Posts from May, 2019
It is starting to feel like spring has actually sprung here in Indiana, and what better way to celebrate than talking about bunnies? Rabbit care happens to be one of our specialities here at New Haven Pet Hospital – let us be your official source for information about all things that hop!
Rabbits can make great companions, but just like with any other pet it is important to know a little bit about them before jumping into a big commitment. Rabbits don’t fit in to every household, but lagomorph lovers everywhere will tell you that they are great for a lot of people!
A few fun facts about rabbits as pets:
- Rabbits are herbivores and will add to your weekly produce budget!
- They require room to move and can get themselves into trouble. Areas they have access to will need to be rabbit-proofed.
- Rabbits require gentle and quiet handling and are often stressed by young children.
- Bunnies are crepuscular, meaning their highest levels of activity are at dawn and dusk.
- They need daily activity (about an hour) and regular social interaction.
- Healthy, well-cared for rabbits can live ten years or more.
- Bunnies are social critters, meaning more than one is usually ideal.
- Domestic rabbits do not have the skills to survive outdoors like a wild rabbit would – once you have made a commitment to one, it is your responsibility to keep it healthy and safe.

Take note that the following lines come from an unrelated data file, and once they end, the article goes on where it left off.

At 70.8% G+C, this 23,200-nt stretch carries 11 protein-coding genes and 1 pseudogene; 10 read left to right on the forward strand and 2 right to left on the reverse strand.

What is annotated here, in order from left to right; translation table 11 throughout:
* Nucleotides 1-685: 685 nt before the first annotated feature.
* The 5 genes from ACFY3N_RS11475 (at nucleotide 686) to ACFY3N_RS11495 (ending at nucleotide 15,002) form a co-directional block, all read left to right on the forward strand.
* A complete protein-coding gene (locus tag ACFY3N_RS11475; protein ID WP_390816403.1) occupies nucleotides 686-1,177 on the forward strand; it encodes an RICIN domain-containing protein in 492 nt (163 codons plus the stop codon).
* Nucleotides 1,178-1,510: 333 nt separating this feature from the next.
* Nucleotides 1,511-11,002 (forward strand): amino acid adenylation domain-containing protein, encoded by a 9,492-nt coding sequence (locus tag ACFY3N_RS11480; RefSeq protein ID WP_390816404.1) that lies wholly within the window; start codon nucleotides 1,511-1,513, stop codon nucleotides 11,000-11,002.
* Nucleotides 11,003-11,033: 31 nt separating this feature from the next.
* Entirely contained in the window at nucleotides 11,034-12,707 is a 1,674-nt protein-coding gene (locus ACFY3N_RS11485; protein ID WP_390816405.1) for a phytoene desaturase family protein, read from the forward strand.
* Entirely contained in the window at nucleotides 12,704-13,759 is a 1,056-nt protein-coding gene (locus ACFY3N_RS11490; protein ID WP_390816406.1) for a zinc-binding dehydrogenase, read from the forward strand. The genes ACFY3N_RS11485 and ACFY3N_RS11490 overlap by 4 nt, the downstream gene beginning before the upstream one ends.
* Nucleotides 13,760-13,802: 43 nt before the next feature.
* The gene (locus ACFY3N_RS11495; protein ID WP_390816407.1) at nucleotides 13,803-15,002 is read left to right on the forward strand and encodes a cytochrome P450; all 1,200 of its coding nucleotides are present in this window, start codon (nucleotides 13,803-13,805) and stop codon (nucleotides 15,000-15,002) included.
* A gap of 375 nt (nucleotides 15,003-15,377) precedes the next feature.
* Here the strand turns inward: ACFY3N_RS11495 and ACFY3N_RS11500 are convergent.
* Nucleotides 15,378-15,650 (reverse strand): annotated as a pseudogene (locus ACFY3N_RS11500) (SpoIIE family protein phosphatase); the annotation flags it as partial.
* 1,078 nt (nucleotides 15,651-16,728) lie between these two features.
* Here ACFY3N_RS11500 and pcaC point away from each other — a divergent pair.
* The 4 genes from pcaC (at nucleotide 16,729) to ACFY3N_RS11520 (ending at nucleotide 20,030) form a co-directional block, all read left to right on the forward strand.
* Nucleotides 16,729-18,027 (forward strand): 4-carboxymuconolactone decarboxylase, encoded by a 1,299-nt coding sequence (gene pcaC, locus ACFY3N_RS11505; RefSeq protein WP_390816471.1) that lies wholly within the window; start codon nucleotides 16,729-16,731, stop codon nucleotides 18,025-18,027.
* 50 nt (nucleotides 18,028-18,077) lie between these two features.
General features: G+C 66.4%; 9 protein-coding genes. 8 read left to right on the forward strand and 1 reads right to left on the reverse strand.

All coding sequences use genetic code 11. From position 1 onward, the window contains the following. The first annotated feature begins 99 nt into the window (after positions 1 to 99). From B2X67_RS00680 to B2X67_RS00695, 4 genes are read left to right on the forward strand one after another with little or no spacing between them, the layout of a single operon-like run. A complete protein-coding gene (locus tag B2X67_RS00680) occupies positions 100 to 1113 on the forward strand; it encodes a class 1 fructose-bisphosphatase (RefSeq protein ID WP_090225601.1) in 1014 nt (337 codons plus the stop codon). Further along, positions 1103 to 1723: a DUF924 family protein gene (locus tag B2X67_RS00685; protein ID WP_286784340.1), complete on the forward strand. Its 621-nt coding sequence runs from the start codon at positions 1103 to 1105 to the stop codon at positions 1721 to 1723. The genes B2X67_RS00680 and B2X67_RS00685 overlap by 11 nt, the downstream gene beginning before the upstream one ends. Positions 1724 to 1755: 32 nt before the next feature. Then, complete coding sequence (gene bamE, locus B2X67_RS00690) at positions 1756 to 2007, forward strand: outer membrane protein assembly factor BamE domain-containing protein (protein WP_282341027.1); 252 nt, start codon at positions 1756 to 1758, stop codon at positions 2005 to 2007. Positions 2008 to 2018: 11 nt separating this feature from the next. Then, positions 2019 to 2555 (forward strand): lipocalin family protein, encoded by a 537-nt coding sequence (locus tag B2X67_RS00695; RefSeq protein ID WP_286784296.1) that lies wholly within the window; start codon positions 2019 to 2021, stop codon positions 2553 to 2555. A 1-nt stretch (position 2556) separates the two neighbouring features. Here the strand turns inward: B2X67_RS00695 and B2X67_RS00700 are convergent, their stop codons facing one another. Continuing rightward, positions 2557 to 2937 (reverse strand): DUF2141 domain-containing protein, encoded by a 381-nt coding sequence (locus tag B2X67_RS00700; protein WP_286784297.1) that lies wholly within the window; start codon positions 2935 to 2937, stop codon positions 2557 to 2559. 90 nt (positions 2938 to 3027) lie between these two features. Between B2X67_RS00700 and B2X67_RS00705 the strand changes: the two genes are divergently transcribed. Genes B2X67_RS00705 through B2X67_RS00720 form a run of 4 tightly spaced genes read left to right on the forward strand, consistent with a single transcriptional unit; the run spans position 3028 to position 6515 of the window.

All About Proper Rabbit Care
Once you have decided to jump off the deep end into bunny love, there are some important components of good rabbit care that you should learn about.
Rabbit nutrition — Proper care of any pocket or exotic pet often begins with good nutrition. Of course rabbits should have unrestricted access to fresh water at all times. Hay is a huge part of a healthy rabbit’s diet. Timothy or grass hay should also be freely available (pelleted hay is also an option), with alfalfa being only a very small and occasional treat. Fresh fruits and veggies are also important, the average rabbit needs about a cup of vegetables per four pounds of body weight each day. Vitamin A in the diet should come from veggies such as beet tops, broccoli, kale, or pea pods. Most veggies will do, but there are a few to avoid, including iceberg lettuce. Fruit should be considered a treat.
Home is where the hop is — A proper home is also important for good rabbit care. Be sure that your rabbit’s enclosure is large and tall enough for play and to stretch out. It should have a solid floor and good air circulation. Direct sunlight and drafts should be avoided. Be sure to provide chew toys and other safe but stimulating toys. Daily exercise is encouraged. Be sure that your rabbit’s play space if free of electrical cords, house plants, and other dangers.
Veterinary value — Rabbits also require veterinary care. Spaying or neutering is an important part of good rabbit ownership, as well as regular nail trims and dental care.
We are passionate about rabbit care and urge you will call us if you need any help when it comes to bunny ownership!